To call Carl Cox a legend is a bit of an understatement. Since getting hold of a pair of decks at 15, Carl has danced, played and spun his way through 4 decades of music. He hijacked his parents' soul and disco records as a kid, then he bought his own as a teen. But it was the distinctive sound of acid house in the ‘80s that Carl found his calling and his groove.

In '88 he added a third deck to his arsenal and earned the nickname “The Three Deck Wizard,” and has played continuously all over the world ever since. His night at Space Ibiza, Revolution, has become one of the island’s biggest draws and his distinctive sets are a mainstay at the biggest clubs in the business. He is big, brash and playful, both on the decks and in person, a characteristic not lost on his thousands of fans.

And with his experience has come a wealth of wisdom—something he’s happy to share. Splitting his time between Australia, his villa in Ibiza and various other stops along the way, we caught up with Carl to talk about the music he loves and discuss why he thinks electronic is now bigger than rock.

How do you think your early hip hop, disco and acid house influences still inform your approach to music now? In ‘84 I was playing disco funk, Latin jazz and many of the parties were small warehouse parties, house parties (at people’s actual houses) and the rave scene at the time wasn’t around. It was burgeoning—it was word of mouth. As soon as I heard the first acid house track I bought it. It was like nothing else. Now we are in 2015, 28 years later and I am still doing what I am doing at the highest level and the phone is still ringing off the hook.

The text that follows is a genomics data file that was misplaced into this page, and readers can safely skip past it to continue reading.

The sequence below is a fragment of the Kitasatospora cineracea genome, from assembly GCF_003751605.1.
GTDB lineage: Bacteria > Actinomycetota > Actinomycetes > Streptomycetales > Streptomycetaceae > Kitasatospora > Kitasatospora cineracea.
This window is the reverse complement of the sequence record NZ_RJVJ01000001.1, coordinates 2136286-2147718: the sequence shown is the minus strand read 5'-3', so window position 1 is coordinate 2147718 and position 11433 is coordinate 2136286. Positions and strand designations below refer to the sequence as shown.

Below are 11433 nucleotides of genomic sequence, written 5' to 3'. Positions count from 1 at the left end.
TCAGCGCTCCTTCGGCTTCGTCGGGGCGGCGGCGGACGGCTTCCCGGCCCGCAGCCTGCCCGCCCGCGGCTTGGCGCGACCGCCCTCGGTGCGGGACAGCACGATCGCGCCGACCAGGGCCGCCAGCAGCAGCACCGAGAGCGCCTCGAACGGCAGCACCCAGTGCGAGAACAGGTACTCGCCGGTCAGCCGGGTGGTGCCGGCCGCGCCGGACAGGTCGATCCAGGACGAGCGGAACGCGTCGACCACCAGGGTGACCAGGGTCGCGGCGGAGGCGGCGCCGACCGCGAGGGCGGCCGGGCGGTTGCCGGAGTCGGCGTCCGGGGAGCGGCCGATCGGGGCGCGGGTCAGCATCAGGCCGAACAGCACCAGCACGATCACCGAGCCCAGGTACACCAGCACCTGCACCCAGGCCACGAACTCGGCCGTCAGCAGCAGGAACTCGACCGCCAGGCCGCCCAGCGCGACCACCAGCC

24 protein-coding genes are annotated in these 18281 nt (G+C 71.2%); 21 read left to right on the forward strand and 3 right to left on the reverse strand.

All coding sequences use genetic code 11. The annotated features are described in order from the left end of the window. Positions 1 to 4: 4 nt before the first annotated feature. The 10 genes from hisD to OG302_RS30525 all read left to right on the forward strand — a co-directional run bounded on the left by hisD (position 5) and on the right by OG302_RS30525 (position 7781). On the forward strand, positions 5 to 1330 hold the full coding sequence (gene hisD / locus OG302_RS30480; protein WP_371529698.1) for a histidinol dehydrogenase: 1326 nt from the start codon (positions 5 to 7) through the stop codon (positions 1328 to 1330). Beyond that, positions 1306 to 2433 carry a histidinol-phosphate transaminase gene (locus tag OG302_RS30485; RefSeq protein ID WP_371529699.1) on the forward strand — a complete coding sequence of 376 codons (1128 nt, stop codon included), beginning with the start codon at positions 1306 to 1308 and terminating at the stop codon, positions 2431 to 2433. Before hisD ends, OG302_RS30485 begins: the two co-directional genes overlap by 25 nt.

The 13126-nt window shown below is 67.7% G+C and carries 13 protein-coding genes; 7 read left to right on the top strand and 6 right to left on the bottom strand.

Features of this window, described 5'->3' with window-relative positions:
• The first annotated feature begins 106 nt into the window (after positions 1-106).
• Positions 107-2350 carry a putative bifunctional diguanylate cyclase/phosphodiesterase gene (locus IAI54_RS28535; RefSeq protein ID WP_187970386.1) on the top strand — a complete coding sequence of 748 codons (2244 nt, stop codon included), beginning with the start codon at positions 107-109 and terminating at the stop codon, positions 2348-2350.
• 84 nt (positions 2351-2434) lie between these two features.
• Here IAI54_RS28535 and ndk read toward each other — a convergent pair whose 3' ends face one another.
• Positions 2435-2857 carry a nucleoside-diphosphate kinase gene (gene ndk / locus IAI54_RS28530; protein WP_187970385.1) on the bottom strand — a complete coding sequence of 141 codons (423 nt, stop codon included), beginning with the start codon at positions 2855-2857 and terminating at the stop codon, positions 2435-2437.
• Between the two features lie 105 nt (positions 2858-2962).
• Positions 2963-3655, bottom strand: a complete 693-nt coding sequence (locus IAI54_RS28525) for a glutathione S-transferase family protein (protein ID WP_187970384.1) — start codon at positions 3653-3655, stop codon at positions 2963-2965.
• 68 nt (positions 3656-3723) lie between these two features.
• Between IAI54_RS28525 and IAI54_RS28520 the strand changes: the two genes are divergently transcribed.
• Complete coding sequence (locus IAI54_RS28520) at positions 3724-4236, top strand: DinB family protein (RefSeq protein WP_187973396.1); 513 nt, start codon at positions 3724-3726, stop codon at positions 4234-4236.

When you were starting out, was there one particular defining moment where you thought I want to make music my career? It’s hard to pin point a real defining moment and where it started. A good tune is a good tune. Whether it is hip-hop, house, drum and bass, dub-step, EDM, trance, techno, Latin house; I still see myself primarily as a DJ. Somebody who searches for records, still looks for something conceptual, to push the envelope, to push new music forward.

Today’s technology has changed all of that. Back in my day it was about tracking down that vinyl but even with computers the essence of finding new music is still the same. People are people and they still want to have a good time.